WASHINGTON - Trustees of the $3.3 billion District of Columbia
Retirement Board are once again prepared to duke it out with the local government to get the money it owes the fund - plus interest.
"Until we actually receive the money, we're going to have difficulty moving forward," said board Chairman Martin L. Pfeifer.
At issue for the retirement board is the first-quarter payment, which was never made for fiscal year 1996 and the late interest penalty owed on both first- and second-quarter payments.
When it's all tallied up, the board estimates the district owes the first-quarter payment of $74 million, plus 8% an interest penalty on this amount that's compounded daily, plus an 8% interest penalty on the second-quarter payment that came in about two weeks late. By law, the retirement board must charge interest on the late payments; while it knows it has to pay the interest on the second quarter payment, the district is hinting it wants the board to waive the late fee from the first quarter.
The district government isn't totally at blame.
The retirement board sits at the end of a monetary chain that starts with the federal government. When the federal government shut down last year, it also stopped the $660 million it owed the district for fiscal year 1996. Since the federal government never really approved and appropriated a budget for this year, the district has to abide by it's fiscal 1995 numbers, which earmarked $296.7 million for the retirement board.
The retirement board expected to get about $336 million for fiscal 1996; the board's Executive Director, Jeanna Cullins, said she isn't worried about the estimated $40 million difference, because the board will probably get it back through future fiscal payments.
Meanwhile, neither retirement board nor district government officials are concerned about making the payments; the concern centers on the delay and whether interest due on the delayed payments will be paid.
"It's hard to manage our cash not knowing when the payment of the federal government is coming in," said District of Columbia Treasurer Maria Day-Marshall. "It's been very difficult on all of us."
The retirement board is worried that any exceptions for waiving the interest payments will set a precedent in letting the district off the hook.
Although Congress has paid about $440 million so far and passed a continuing resolution in January giving the district spending authority at fiscal year 1995 levels, it hasn't solved all of the problems of the retirement board or the district government.
Because the retirement board isn't getting paid in full, it has exhausted its $80 million reserve fund to pay benefits since October. The board uses its reserve fund in emergency situations like this when the district doesn't make payments to the fund.
"We will be able to replenish the reserve once we have received the first-quarter payment," Ms. Cullins said in a letter Anthony Williams, the district's chief financial officer.
"Without the reserve, if future payments are delayed, it will be necessary to liquidate assets from the permanent funds," she said.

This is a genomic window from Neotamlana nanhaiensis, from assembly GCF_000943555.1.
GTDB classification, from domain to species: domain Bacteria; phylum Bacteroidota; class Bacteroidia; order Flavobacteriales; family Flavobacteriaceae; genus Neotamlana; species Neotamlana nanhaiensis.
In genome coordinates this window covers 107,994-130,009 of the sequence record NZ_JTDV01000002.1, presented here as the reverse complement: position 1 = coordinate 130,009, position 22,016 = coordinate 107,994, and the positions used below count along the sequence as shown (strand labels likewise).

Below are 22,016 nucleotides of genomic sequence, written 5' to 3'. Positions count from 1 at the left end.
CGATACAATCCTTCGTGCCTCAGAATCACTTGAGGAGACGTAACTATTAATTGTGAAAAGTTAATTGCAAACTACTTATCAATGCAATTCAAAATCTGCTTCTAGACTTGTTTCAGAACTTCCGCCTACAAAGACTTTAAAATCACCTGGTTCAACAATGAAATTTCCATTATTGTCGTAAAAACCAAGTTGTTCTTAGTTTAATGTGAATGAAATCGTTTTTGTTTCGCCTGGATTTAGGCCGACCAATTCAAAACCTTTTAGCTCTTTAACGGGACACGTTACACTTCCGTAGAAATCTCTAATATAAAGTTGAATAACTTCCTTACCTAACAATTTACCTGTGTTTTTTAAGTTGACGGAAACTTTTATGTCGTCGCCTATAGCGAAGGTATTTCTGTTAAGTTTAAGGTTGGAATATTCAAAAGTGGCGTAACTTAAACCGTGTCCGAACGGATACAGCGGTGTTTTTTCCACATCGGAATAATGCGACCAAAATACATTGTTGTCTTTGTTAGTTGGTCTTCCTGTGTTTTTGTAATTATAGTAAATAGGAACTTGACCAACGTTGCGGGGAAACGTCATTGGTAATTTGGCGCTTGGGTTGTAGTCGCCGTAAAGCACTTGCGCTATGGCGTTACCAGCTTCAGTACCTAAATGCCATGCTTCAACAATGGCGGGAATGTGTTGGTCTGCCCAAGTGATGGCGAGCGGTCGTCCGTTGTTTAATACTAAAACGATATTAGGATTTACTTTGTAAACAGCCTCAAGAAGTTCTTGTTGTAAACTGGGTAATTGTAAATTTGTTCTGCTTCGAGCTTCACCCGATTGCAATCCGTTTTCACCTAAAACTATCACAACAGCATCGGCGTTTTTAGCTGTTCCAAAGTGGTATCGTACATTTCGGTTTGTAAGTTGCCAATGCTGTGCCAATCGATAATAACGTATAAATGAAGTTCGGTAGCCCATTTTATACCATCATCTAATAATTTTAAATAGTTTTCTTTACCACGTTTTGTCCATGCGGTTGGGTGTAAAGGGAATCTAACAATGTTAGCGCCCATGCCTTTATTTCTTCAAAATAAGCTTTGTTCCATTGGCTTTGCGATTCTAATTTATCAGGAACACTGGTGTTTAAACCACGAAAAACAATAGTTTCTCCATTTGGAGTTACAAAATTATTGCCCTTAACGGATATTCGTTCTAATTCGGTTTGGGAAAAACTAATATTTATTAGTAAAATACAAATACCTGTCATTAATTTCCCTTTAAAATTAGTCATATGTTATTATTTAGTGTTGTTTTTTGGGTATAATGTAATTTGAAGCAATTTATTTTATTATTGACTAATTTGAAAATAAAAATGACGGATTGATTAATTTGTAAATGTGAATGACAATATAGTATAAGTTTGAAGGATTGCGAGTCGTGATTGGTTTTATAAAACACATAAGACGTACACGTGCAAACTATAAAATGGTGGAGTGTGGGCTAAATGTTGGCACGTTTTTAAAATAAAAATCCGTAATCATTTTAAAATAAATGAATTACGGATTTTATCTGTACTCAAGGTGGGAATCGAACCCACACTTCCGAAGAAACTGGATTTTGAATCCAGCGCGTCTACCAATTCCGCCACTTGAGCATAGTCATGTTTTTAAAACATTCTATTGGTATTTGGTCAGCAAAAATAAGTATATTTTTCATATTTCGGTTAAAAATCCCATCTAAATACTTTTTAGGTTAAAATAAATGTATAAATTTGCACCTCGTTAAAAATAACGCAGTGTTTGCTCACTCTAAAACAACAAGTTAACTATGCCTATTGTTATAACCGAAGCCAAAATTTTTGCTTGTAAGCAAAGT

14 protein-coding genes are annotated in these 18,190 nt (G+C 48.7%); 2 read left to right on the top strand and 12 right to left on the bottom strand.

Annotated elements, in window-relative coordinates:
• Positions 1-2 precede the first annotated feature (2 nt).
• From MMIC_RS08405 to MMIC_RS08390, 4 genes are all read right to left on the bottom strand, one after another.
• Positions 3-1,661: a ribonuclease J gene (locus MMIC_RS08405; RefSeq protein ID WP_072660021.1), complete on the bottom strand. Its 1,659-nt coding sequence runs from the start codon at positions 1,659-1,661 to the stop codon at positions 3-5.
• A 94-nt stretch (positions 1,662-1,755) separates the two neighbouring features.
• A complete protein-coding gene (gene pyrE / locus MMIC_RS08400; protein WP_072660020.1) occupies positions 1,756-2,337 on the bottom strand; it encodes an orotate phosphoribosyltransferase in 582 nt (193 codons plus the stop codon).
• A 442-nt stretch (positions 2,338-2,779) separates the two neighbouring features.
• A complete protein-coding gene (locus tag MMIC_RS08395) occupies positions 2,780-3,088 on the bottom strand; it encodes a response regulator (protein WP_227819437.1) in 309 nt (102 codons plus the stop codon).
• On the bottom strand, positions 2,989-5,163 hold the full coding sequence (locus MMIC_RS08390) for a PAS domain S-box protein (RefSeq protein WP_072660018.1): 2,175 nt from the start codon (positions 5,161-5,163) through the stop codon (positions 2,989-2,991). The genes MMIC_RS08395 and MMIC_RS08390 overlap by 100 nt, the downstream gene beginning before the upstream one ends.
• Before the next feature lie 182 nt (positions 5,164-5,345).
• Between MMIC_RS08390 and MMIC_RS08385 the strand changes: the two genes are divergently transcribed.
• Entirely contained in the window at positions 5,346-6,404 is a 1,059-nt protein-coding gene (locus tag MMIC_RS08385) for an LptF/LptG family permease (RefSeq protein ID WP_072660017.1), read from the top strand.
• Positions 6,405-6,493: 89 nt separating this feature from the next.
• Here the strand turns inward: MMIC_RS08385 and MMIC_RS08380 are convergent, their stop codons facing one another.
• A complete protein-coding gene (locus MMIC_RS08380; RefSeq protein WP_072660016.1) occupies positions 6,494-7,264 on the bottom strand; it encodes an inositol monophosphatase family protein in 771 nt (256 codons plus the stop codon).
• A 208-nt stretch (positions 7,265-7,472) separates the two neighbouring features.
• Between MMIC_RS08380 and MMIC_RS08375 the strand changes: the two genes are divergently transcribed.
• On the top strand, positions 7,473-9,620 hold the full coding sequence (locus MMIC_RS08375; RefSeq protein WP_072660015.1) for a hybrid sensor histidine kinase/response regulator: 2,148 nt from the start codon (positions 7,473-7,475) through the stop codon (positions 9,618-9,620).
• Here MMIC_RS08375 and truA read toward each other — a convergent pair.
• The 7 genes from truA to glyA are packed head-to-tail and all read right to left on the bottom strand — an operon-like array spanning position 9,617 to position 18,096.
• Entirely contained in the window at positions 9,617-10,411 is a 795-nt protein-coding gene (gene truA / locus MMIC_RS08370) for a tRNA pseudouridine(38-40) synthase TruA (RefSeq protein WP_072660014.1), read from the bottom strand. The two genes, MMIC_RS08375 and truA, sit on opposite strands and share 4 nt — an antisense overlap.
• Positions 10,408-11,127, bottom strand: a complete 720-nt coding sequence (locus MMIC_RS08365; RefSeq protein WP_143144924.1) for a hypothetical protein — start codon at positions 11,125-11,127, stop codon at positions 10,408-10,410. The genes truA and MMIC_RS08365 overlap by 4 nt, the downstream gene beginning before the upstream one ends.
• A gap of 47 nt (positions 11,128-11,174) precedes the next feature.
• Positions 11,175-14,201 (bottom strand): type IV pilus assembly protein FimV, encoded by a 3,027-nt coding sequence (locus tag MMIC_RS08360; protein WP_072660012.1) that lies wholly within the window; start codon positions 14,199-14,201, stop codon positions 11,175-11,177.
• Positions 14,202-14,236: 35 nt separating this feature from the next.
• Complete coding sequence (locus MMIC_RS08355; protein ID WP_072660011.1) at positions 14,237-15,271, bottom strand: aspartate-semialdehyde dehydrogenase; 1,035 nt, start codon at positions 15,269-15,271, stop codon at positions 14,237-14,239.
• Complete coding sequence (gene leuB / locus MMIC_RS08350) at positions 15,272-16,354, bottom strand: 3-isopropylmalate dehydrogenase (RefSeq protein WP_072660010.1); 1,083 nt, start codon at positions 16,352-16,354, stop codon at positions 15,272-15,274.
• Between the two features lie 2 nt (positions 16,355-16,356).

So far, the board has not had to liquidate assets, as it had to in 1994 when Mayor Sharon Pratt Kelly delayed payment to the board to alleviate budget problems. But the board is working on a pay-as-you-go basis: the district government's second-quarter payment of $74.2 million, which was made Jan. 17, went straight into a short-term account to pay benefits.
"This has made it difficult to work with our asset allocation," Mr. Pfeifer said.
The federal government's shutdown has caused a flurry of questions and problems as to how much and when the district government needs to pay the retirement board.
"This is new ground and we're trying to figure out what needs to be done," Mr. Pfeifer said.
The district government is questioning when it needs to make the first-quarter payment to the retirement board. The payment usually is triggered by the president signing an appropriations bill that would eventually pay the district government. The problem is, President Clinton has not signed the appropriations bill for the district.
Now, district officials are questioning whether the continuing resolution - signed Jan. 6 - should be considered an appropriations bill.
Mr. Williams said in a letter to Ms. Cullins that he intends to ask the General Accounting Office to research the district's "obligation to make the first-quarter payment and its timing."
But a GAO official said no request had been made as of Feb. 12.
Mr. Pfeifer said trustees will not budge on their obligation to make sure the board receives interest on the late payments, no matter what the circumstances.
"We will not make deals" with the district government, Mr. Pfeifer said. "We may not agree with the district on certain issues, but we are going to press them to do what's fair."
Ms. Cullins said in her letter to Mr. Williams that she would ask the board about the waiver request at the next meeting, Feb. 22. She said it seemed doubtful the board would approve it because it would establish an imprudent precedent.
"Trustees on the board are quite aware of their fiduciary obligations," Mr. Pfeifer said. "What's good for the participants may not always be in the interest of the district."